2.Towards optimized anesthesia protocols for stereotactic surgery in rats: Analgesic, stress and general health effects of injectable anesthetics. A comparison of A recommended complete reversal anesthesia with traditional chloral
Hüske C1, Sander SE2, Hamann M3, Kerschaw O4, Richter F1, Richter A1. Brain Res. 2016 Apr 8. pii: S0006-8993(16)30214-1. doi: 10.1016/j.brainres.2016.04.019. [Epub ahead of print]
Although injectable anesthetics are still widely used in laboratory rodents, scientific data concerning pain and distress during and after stereotactic surgery are rare. However, optimal anesthesia protocols have a high impact on the quality of the derived data. We therefore investigated the suitability of recommended injectable anesthesia with a traditionally used monoanesthesia for stereotactic surgery in view of optimization and refinement in rats. The influence of the recommended complete reversal anesthesia (MMF; 0.15mg/kg medetomidine, 2mg/kg midazolam, 0.005mg/kg fentanyl; i.m.) with or without reversal and of chloral hydrate (430mg/kg, 3.6%, i.p.) on various physiological, biochemical and behavioral parameters (before, during, after surgery) was analyzed. Isoflurane was also included in stress parameter analysis. In all groups, depth of anesthesia was sufficient for stereotactic surgery with no animal losses. MMF caused transient exophthalmos, myositis at the injection site and increased early postoperative pain scores.
3.Evaluating the teratogenicity of the selective ß3-adrenoceptor agonist, CL 316.243 hydrate by employing FETAX (frog embryo teratogenesis assay).
Boga A1, Sertdemir Y2, Dogan A1. Drug Chem Toxicol. 2016 Apr 10:1-6. [Epub ahead of print]
In this study, the frog embryo teratogenesis assay (FETAX - Xenopus) technique was employed to evaluate the potential teratogenicity of the selective ß-adrenoceptor (AR) agonist, CL 316.243. In this context, CL 316.243 was applied to the South African clawed frog (Xenopus laevis) embryos. The media containing the CL 316.24-exposed embryos were monitored and changed/replaced once every 24 hours. Using FETAX, we determined the minimum concentrations to inhibit growth (MCIG) for CL 316.243. The 96-hour no observable adverse effect concentration (NOAEC), the 96-hour lowest observable adverse effect concentration (LOAEC), the 96-hour EC50 (malformation) and the 96-hour LC50 (lethal concentration) for mortality and malformation could not be determined because the used concentrations did not affect viability or the presence of abnormalities. On the other hand, the MCIG of CL 316.243 was determined as 1 mg/L. Our results demonstrated that CL 316.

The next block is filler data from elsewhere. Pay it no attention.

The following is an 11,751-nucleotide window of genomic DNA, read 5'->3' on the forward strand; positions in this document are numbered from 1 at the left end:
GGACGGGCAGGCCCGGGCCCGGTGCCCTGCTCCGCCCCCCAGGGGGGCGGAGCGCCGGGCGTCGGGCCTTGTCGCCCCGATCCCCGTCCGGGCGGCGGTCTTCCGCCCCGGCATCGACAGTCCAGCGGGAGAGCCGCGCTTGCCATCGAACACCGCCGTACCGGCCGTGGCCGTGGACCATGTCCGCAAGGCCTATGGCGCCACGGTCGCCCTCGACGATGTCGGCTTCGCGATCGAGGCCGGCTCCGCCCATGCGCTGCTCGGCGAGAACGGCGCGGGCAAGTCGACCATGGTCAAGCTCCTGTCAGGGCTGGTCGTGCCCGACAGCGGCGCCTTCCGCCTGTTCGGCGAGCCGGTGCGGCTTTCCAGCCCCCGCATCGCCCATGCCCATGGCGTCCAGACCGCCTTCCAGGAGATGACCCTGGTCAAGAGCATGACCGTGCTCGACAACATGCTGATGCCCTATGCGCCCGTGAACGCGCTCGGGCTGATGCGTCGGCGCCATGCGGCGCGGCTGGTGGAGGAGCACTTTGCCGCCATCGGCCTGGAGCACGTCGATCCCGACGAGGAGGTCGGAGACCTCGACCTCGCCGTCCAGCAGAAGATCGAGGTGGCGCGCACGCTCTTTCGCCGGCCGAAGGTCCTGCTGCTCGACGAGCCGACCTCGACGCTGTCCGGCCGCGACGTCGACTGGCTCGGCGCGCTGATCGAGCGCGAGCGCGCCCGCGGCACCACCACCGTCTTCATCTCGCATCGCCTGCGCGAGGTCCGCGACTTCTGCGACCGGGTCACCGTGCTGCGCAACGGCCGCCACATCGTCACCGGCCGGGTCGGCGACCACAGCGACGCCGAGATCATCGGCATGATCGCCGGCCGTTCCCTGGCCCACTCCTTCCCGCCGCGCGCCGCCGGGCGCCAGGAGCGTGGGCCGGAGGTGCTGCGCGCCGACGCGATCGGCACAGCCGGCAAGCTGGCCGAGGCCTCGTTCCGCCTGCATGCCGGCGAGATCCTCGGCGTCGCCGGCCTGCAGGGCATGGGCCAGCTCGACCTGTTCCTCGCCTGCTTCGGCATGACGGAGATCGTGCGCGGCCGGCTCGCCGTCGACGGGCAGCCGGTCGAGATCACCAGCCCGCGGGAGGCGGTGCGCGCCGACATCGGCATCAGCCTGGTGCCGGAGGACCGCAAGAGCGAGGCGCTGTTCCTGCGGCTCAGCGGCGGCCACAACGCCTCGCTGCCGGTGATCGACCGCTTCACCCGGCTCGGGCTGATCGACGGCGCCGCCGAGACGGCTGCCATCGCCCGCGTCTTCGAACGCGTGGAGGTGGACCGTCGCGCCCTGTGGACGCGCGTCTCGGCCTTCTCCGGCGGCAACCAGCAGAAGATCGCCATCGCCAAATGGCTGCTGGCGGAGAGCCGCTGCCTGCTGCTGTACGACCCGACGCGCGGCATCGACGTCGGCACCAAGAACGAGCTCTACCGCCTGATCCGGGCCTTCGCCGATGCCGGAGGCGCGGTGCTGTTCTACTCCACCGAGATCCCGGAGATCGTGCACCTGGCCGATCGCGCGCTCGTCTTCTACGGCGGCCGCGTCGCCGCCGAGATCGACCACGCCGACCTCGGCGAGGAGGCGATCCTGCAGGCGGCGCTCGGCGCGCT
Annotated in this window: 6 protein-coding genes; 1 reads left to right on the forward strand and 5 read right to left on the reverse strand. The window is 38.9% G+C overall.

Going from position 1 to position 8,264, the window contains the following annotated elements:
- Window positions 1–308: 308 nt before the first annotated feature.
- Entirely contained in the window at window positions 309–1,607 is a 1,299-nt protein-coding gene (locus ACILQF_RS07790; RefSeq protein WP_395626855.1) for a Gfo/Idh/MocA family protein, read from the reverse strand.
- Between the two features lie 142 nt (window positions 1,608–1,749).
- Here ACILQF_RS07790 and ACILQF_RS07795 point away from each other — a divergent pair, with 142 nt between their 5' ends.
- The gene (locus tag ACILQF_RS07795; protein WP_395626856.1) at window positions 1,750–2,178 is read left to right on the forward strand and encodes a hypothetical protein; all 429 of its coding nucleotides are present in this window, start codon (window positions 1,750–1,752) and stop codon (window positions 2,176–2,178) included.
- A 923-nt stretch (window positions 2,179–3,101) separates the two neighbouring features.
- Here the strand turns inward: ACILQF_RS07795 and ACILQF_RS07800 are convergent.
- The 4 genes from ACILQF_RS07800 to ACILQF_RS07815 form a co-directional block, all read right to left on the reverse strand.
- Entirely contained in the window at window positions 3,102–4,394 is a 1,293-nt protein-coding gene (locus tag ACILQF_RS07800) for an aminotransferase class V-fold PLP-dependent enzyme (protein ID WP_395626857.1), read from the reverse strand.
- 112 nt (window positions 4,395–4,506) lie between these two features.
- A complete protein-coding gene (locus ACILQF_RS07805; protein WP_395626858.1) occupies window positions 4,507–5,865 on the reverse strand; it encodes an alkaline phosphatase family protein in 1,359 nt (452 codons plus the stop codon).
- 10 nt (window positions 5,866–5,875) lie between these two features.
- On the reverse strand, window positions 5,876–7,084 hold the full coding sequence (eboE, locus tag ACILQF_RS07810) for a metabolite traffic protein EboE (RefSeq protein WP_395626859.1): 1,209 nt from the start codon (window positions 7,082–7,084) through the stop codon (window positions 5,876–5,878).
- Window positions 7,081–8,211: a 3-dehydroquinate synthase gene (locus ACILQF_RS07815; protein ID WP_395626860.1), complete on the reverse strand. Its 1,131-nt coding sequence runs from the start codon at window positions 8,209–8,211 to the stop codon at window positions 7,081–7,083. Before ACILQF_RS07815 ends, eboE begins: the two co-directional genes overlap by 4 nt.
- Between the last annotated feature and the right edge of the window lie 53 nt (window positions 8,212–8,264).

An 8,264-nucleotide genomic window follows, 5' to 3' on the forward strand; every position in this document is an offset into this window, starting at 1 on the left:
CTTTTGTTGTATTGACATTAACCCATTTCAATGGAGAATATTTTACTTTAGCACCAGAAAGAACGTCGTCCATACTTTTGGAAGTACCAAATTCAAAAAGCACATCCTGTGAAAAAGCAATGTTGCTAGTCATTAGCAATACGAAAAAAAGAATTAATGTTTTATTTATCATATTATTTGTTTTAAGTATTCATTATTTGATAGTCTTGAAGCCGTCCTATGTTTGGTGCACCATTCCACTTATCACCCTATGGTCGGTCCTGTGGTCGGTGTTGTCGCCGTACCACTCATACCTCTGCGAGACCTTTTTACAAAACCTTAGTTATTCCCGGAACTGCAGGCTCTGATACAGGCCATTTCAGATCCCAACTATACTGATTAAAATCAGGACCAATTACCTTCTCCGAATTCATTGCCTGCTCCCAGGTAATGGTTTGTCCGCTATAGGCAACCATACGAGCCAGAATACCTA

4.Modeling the formation of the quench product in municipal solid waste incineration (MSWI) bottom ash.
Inkaew K1, Saffarzadeh A2, Shimaoka T3. Waste Manag. 2016 Apr 11. pii: S0956-053X(16)30103-9. doi: 10.1016/j.wasman.2016.03.019. [Epub ahead of print]
This study investigated changes in bottom ash morphology and mineralogy under lab-scale quenching conditions. The main purpose was to clarify the mechanisms behind the formation of the quench product/layer around bottom ash particles. In the experiments, the unquenched bottom ashes were heated to 300°C for 1h, and were quenched by warm water (65°C) with different simulated conditions. After having filtered and dried, the ashes were analyzed by a combination of methodologies namely, particle size distribution analysis, intact particle and thin-section observation, X-ray diffractometry, and scanning electron microscope with energy dispersive X-ray spectroscopy. The results indicated that after quenching, the morphology and mineralogy of the bottom ash changed significantly. The freshly quenched bottom ash was dominated by a quench product that was characterized by amorphous and microcrystalline calcium-silicate-hydrate (CSH) phases. This product also enclosed tiny minerals, glasses, ceramics, metals, and organic materials.